Going through early menopause is difficult. One of the most complicated areas is parenting through your bad days. I have two boys at home. One is 18, and the other is six. It’s a big gap in age so the way one handles being around for my symptoms is totally different from how his brother will.
I have many days where I can tell they are confused and maybe a little concerned about how I feel. Or they aren’t sure how to react - should they help? Can they help? Should they just hide in their rooms?
This is what I want my children to know about my menopause and hot flashes.
1. I’m Not Angry at You, I’m Uncomfortable
One of the symptoms I feel most guilty about is my mood swings. Some days I am just so grumpy, and I’m sorry. It’s not about you. I’m not angry, and you didn’t do anything wrong. Mom is just really uncomfortable. Miserable even. Not only do I feel “icky” some days thanks to hormone fluctuation, but my hot flashes keep me up at night, so I’m not getting enough sleep. That makes me feel on edge, anxious, and tired. Remember how grumpy you guys are when you stay up all night?
2. This May Last A While
I’d love to promise this won’t last long. Trust me, guys, I wish it was over already. Unfortunately, my symptoms (especially hot flashes) can last anywhere between 7 and 11 years. That’s a long time, I know. I may still be fanning myself at a second high school graduation. But I’m learning new ways to cope with my symptoms so hopefully they won’t always be so stressful - for you or me.
3. Don’t Worry, I’m Not Sick
I see how you get worried when my face turns red suddenly or I’m too tired for a second round of catch in the yard. I need you to know that Mom is OK. I’m not sick, and there is nothing “wrong” with me. Menopause is a completely natural transition in a woman’s life. Even though it seems like I have the flu or something even worse, my health is fine (but I wouldn’t mind breakfast in bed anyway).
4. It’s Not Your Fault
I know sometimes I joke that you guys are the reason I have gray hair (which might still be slightly true), but my menopause is not a result of having children. All women go through menopause, no matter if they’ve had children or not, unless they’ve had surgery to remove their ovaries when they were a child. Now, my stretch marks, that’s a different deal…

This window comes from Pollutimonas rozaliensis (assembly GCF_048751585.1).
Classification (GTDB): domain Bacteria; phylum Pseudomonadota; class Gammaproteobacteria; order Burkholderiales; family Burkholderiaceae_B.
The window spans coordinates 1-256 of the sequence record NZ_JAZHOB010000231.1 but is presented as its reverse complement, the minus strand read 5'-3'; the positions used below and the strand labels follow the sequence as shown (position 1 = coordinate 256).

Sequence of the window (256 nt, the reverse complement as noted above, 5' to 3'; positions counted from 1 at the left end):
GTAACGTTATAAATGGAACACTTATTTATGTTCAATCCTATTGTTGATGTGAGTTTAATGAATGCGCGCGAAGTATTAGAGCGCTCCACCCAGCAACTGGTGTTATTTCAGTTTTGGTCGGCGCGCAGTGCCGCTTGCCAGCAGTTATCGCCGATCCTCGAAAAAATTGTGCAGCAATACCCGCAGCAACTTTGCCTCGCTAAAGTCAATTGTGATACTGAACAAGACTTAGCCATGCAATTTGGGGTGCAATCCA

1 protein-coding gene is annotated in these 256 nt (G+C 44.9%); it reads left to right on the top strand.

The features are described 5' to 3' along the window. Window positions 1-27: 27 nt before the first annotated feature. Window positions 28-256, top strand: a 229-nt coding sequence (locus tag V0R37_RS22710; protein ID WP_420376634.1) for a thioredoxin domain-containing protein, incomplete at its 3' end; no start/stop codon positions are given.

5. It Will Get Better
As rough as the first few years have been, I’m learning what steps I can take to cope better. While I can’t reverse or stop menopause, I can use different treatment methods to improve how I feel while I deal with this transition. I’m getting more sleep, eating a healthier diet, and talking to my doctor regularly about my treatment plan and to make sure I’m doing everything possible to ease the stress put on both me and the family. Another treatment that really helps me? Spending time with you two. Don’t ever stop wanting to play, snuggle or laugh with me. You don’t realize how much better it makes me feel.
6. You May Need To Support Your Partner Through This When You Grow Up
When you grow up, you may spend your later years with a special woman. You’ll need to understand about menopause and perimenopause so you can help support her while she goes through this. I hope, if and when the time comes, you’ll research and learn so that she won’t feel alone in addition to all the other symptoms. The support and understanding of loved ones can be its own powerful coping method.
Is Menopause Causing Your Mood Swings, Depression or Anxiety? Cleveland Clinic. Retrieved December 21, 2015. http://health.clevelandclinic.org/2015/06/is-menopause-causing-your-mood-swings-depression-or-anxiety/
Menopause-related hot flashes and night sweats can last for years. Harvard Health. Retrieved December 21, 2015. http://www.health.harvard.edu/blog/menopause-related-hot-flashes-night-sweats-can-last-years-201502237745
Menopause Q&A by Dr. Stoppler. Medicine Net. Retrieved December 21, 2015. http://www.medicinenet.com/script/main/art.asp?articlekey=78808Read more in Your Guide for Menopause & Hot Flash Treatment Options